This past Saturday, the Frost Music and Arts Festival took place at Stanford’s Frost Amphitheater with MGMT as the headliner. Once we got past the fact that this was taking place at Stanford, we have to admit that it was a pretty cool experience. We thought that it was a great alternative for people who don’t have the funds or time to go to major music festivals like Coachella or Sasquatch. Overall, the festival made for a nice and relaxing day in the sun — even though we were surrounded by Stanford students.
The weather was a glorious 75 degrees without a cloud in the sky, and, as much as it’s a shame to admit, the fact that the amphitheater is made out of grass is pretty awesome. Outside the actual stage area there was a scattering of — let’s just call them interesting — art pieces in an attempt to make the festival as similar to Coachella as possible. Sparkles and face paint abounded, as did the shirtless bros who ended up lobster-red by the end of the day.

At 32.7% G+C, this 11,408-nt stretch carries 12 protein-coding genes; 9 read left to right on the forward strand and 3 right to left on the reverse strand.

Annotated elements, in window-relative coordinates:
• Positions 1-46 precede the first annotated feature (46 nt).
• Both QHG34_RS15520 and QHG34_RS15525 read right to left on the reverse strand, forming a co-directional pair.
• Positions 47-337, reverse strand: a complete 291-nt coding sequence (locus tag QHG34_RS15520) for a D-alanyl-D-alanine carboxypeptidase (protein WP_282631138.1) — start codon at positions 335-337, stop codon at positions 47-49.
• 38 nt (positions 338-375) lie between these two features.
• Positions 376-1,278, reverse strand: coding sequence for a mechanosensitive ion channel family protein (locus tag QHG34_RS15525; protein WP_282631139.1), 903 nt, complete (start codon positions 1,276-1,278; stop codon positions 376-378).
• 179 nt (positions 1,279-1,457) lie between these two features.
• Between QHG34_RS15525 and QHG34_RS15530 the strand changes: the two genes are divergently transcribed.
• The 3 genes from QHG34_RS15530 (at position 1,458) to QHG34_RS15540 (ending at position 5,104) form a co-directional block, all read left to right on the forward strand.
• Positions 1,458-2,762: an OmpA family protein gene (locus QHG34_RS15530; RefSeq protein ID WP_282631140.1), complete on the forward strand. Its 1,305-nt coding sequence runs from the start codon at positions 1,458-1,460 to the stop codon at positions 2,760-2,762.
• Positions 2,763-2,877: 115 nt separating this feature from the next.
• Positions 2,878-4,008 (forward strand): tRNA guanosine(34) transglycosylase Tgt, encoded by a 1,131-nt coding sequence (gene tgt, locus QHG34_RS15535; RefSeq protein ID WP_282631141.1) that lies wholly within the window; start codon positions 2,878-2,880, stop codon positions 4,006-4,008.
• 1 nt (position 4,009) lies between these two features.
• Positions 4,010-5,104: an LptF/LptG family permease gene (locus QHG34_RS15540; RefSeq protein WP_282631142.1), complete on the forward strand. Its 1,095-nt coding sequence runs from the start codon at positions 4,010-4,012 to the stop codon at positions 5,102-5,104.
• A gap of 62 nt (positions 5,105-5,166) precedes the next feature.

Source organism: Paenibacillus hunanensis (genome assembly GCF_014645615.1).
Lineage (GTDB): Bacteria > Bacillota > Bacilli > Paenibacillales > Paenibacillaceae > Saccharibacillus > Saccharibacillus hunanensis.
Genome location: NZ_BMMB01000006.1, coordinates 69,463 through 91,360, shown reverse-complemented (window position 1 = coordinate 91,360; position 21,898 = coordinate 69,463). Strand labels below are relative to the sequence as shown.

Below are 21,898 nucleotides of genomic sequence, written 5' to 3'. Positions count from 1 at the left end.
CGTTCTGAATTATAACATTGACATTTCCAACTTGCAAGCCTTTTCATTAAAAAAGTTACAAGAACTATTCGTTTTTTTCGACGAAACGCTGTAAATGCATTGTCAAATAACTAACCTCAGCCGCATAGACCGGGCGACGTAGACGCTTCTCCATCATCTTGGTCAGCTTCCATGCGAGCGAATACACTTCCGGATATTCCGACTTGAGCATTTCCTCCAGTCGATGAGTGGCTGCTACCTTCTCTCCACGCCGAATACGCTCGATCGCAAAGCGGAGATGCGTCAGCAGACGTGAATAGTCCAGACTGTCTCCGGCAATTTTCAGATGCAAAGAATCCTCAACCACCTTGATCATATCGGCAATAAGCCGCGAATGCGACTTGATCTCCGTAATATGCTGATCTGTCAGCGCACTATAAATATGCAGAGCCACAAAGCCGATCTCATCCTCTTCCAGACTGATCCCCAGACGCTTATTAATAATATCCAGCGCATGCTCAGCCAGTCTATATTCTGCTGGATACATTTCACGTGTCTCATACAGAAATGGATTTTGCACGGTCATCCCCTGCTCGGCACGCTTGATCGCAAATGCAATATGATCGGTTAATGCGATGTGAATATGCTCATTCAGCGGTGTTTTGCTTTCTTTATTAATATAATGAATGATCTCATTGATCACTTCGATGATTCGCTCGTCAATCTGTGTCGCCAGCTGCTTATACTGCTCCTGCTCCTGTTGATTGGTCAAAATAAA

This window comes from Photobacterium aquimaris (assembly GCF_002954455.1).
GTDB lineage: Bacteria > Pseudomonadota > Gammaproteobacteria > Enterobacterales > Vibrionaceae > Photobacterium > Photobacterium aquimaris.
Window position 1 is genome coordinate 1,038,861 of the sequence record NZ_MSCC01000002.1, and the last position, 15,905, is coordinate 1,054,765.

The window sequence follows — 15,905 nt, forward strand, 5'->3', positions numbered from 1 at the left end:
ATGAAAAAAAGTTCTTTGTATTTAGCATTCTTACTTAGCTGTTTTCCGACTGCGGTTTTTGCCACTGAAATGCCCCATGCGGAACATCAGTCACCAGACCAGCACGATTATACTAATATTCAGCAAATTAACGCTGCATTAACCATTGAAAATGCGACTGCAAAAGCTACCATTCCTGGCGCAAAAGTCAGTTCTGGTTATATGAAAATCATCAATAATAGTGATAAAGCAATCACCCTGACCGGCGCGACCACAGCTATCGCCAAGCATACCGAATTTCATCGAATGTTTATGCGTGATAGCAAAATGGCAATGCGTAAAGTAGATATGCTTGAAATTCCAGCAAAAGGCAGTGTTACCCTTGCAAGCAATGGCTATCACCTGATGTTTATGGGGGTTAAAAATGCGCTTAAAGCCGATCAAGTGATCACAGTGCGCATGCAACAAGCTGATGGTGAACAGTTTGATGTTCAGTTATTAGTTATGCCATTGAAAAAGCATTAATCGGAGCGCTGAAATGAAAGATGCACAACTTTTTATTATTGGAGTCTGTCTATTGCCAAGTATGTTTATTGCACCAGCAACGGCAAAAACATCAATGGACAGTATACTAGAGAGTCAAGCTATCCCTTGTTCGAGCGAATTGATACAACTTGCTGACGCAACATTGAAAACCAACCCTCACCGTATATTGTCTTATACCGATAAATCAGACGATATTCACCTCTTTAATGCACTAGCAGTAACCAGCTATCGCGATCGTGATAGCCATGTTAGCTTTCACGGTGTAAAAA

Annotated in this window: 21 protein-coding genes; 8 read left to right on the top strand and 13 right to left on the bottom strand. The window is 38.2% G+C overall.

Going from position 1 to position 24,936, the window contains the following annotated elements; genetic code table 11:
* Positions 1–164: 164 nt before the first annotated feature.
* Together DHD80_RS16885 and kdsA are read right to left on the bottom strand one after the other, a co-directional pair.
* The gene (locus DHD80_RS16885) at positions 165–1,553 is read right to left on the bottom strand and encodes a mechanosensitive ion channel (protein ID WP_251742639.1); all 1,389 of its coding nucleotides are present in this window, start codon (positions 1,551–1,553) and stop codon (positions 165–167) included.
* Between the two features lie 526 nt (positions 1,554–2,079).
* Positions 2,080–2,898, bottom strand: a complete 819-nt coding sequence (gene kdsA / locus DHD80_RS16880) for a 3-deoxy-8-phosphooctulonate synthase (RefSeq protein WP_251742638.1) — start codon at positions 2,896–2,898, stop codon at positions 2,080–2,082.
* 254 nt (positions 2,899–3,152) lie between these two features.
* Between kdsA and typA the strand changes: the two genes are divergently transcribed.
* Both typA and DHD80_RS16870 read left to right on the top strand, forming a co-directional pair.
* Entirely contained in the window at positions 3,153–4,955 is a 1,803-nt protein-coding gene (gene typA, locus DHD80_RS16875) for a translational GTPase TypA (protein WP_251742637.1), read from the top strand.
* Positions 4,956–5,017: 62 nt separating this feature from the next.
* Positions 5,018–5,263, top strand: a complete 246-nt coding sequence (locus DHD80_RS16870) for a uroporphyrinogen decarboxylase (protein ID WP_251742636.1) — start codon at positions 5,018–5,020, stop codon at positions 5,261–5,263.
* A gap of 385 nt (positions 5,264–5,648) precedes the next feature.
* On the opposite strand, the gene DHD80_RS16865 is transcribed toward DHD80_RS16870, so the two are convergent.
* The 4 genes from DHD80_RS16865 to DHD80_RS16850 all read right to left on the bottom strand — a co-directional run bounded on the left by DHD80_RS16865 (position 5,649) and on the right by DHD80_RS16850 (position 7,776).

The first opening act, a band named Kuroma, tried a bit too hard to bring back the 1970s. Their music was all right, but the crowd of Stanfordites was entirely disinterested. Delorean, an electric/alternative band from Barcelona, was up next. They had a relaxing vibe, which was a welcome change from the previous act. More than two hours after the music began, MGMT finally took the stage. This led to a massive rush of the aforementioned shirtless guys, now sporting girls on their shoulders, to the front area close to the stage.
The music itself was pretty great — the only disappointment being that they didn’t play “Kids,” which left the crowd wanting. We suspect that MGMT didn’t play it because they were frustrated with the lack of enthusiasm from the crowd. Although they haven’t released a new CD in over three years, there were new songs sprinkled throughout their set. And even though the music was occasionally drowned out by surrounding noises and conversations, the concert was still pretty awesome. But Berks would definitely do it better. Next year we should hold one at Hearst Greek Theater and show Stanford how it’s done.
Contact Mackenzie Bedford at [email protected]